The result was a huge amount of work done on Plasma, KWin, Dolphin, Spectacle, and many other bits of KDE software.

Present for the Plasma sprint were Kai Uwe Broulik, David Edmundson, Nicolas Fella, Eike Hein, Roman Gilg, Aleix Pol Gonzalez, Marco Martin, and Bhushan Shah. They had quite a busy agenda:

  • Plasma 5.16's new notification system received a great deal of polish
  • Fixed a ton of bugs in the Plasma Browser Integration
  • Rewrote the widget positioning code for the desktop, making it much more robust, future-proof, and usable on touch:



  • Started work on making the Task Manager understand window stacking order, which will allow it to implement new interaction modes for grouped windows (e.g. bring forward the last-used window when clicked)
  • Worked on architecture improvements for the Task Manager to unify its different presentation modes and improve code robustness
  • Worked on a variety of architecture improvements for KWin to make it more future-proof, which, among other things, will improve multi-screen handling
  • Improved the user interface for the System Tray's settings window
  • Added calculator and unit conversion functionality to Kickoff and Application Dashboard

Kickoff now integrates a calculator and a unit conversion utility.

In addition to making technical progress, the Plasma and Usability teams got together to discuss a number of long-standing Plasma issues, and figure out how to resolve them:

We wanted to make it easier to test a custom-compiled version of Plasma. To do so, we implemented changes that allow you to integrate your custom-compiled Plasma into SDDM by running a single command, after which you can log into it normally. For more information, see this article.

We thought it would be a good idea to make more it obvious and discoverable that Plasma is made up of widgets, and show how they are configured. To do this, we decided to create a new "global edit mode" that's triggerable from within System Settings, as this is where new users generally expect everything to be configured. In this global edit mode, all widgets become visibly configurable, editable, removable, etc. We also want to make it easy to change the wallpaper in this mode. With all that done, we'll be able to remove the Desktop Toolbox as it currently exists.

There was a need to unify the disparate scaling methods, so we decided to visually connect the scale factor chooser with the "Force Fonts DPI" setting, since the former actually affects the latter, but not the other way around. This should make it clear that the scaling slider is the primary way to scale the screen, and the "force fonts DPI" control is nothing more than a way to tweak things further.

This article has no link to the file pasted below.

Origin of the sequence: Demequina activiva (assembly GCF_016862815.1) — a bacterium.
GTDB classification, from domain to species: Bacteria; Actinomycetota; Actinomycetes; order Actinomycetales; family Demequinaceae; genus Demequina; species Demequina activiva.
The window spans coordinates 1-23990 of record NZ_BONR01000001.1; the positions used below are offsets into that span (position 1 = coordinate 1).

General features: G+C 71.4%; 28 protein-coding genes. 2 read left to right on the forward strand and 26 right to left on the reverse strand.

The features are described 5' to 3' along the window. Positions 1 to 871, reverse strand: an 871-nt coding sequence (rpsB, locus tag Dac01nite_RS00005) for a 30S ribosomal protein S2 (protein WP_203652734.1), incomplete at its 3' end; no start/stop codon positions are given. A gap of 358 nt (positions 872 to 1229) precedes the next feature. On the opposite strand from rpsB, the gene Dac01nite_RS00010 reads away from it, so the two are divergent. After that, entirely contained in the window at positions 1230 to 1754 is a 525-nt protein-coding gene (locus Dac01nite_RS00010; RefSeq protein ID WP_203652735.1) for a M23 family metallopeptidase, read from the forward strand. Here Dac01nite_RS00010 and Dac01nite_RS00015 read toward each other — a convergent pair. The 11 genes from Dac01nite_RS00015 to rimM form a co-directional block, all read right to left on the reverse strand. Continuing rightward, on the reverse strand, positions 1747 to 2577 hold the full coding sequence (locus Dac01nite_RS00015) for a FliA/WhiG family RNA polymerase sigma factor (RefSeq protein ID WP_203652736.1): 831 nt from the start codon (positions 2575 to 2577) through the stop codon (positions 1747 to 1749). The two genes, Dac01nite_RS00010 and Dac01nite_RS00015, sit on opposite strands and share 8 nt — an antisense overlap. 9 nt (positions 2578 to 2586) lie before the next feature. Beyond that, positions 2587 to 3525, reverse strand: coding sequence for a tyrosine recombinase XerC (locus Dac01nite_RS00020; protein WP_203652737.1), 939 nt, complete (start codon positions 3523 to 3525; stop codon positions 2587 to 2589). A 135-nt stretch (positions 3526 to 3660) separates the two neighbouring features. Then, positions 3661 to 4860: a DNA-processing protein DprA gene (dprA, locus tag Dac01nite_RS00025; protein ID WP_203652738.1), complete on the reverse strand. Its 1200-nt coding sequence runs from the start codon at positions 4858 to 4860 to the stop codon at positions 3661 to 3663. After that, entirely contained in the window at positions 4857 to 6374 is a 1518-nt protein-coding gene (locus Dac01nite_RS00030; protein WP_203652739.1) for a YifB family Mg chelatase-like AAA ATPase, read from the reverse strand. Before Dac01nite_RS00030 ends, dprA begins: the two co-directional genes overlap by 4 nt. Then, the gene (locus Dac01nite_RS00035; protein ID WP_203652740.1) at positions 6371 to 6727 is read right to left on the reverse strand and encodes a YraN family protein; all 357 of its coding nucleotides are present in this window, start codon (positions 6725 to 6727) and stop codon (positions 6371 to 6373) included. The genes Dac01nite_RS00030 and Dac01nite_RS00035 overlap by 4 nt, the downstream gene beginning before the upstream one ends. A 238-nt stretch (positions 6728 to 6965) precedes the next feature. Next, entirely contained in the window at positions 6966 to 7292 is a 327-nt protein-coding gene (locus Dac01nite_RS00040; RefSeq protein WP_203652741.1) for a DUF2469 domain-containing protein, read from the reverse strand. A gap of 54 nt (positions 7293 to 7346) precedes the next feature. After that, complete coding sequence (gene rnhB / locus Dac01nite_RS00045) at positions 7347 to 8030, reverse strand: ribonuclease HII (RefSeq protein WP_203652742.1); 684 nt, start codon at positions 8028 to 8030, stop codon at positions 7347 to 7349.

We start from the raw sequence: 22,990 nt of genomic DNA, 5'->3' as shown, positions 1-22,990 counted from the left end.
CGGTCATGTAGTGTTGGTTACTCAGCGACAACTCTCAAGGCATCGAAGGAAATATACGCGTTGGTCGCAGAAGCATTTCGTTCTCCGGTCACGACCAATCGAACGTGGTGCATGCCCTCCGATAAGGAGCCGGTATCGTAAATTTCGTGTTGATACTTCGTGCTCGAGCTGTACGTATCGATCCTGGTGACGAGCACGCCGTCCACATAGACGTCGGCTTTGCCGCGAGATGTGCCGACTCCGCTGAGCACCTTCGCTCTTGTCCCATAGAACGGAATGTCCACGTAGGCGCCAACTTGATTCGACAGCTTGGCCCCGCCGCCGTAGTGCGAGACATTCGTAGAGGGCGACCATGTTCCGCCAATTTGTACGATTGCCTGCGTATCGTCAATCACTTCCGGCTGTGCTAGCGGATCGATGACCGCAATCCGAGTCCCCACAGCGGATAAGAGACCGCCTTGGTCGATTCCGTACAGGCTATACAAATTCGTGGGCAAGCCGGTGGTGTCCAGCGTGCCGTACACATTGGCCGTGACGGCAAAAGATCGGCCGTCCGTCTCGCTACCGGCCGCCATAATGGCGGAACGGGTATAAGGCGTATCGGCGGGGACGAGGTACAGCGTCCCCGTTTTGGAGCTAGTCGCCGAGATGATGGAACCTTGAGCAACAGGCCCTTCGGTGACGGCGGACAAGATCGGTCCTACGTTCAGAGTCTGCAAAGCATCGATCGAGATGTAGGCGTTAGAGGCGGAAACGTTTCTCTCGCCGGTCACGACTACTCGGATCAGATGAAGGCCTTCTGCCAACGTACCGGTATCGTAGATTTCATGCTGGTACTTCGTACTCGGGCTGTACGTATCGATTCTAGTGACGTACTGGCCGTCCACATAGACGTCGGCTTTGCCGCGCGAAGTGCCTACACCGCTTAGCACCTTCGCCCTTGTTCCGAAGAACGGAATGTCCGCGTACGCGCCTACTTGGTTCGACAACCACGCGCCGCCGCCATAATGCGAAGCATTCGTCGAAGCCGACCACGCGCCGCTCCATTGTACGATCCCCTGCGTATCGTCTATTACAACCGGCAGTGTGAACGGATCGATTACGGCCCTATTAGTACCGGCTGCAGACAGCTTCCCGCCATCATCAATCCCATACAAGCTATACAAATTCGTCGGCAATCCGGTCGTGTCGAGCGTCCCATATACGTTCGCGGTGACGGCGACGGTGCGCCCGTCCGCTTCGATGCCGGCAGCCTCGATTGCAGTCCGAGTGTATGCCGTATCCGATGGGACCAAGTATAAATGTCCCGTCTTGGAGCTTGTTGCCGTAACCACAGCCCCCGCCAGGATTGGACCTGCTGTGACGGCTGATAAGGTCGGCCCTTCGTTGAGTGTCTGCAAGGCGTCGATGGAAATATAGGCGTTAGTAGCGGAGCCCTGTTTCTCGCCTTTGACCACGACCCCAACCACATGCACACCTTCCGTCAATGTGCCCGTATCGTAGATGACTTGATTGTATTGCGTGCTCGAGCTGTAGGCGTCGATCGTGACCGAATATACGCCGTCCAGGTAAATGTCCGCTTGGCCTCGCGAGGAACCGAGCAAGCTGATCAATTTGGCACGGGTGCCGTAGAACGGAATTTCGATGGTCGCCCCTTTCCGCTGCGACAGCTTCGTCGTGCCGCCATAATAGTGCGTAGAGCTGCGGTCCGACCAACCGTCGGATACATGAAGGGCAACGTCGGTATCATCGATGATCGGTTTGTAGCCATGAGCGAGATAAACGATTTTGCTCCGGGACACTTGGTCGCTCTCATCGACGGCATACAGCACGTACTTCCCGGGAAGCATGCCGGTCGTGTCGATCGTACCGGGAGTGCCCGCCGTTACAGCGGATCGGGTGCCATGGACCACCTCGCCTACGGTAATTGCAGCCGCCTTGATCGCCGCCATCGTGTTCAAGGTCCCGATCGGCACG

We needed Plasma to respect the system-wide scale factor on X11, so we came up with a path forward and a plan for getting it done!

We planned out how to add power actions to the lock screen. We concluded that not only does this make sense, but it will be necessary for Plasma Mobile anyway. In a multi-user environment, the user will have to enter an admin password to shut down or restart the machine when other users are also logged in.


Even during down time, KDE carries on coding!

Over in the Usability & Productivity room we had Méven Car, Albert Astals Cid, Noah Davis, Filip Fila, Nate Graham, and David Redondo. The agenda was similarly jam-packed, and included the following:

  • We ported Spectacle to use KGlobalAccel and away from KHotKeys, made the quit-after-copy feature finally work, and added support for drawing annotations on newly-taken screenshots
  • We implemented user-configurable sort ordering for wallpaper slideshows
  • Dolphin received human-readable sort order text and an auto-play-on-hover feature for media files
  • We added inline name feedback when creating new files or folders
  • Users can optionally close windows in the Present Windows effect with a middle-click
  • Many user interface improvements have been made to the Purpose framework, which implements sharing support in many apps (Dolphin, Spectacle, Okular, Gwenview as of recently, and so on)
  • We started working on improving the default selection of pictures available for user account avatars
  • Initial work has been done on a new "Recently used" feature for Dolphin and the file dialogs that will pull its data from a single consistent location and actually notice everything

We also came to some significant conclusions related to higher-level goals. For example, we plan to pay for professional user research to generate new "personas" and target user groups that represent the people using our software. We will use these personas as the basis for professional usability testing for Plasma, Dolphin, Gwenview, Okular, and other components of a basic desktop.

Additionally, we discussed how we can add release notes data to our apps' AppStream data, so that it shows up in software center apps like Discover. The big blocker was getting the required translations added to the tarball. We've started a dialogue with AppStream maintainer Matthias Klumpp regarding a new feature to pull translations from a remote location, which would support our workflow. The conversation is proceeding nicely so far.

Finally, VDG member Noah Davis dug deep into Breeze to work on visual consistency improvements related to selection highlights. Given his growing familiarity with the code, he's well on his way to becoming the next Breeze maintainer!

All in all, it was a very productive week. KDE Plasma and apps are in a great place right now, and the team's effort to further improve things will reach you in upcoming versions, so stay tuned!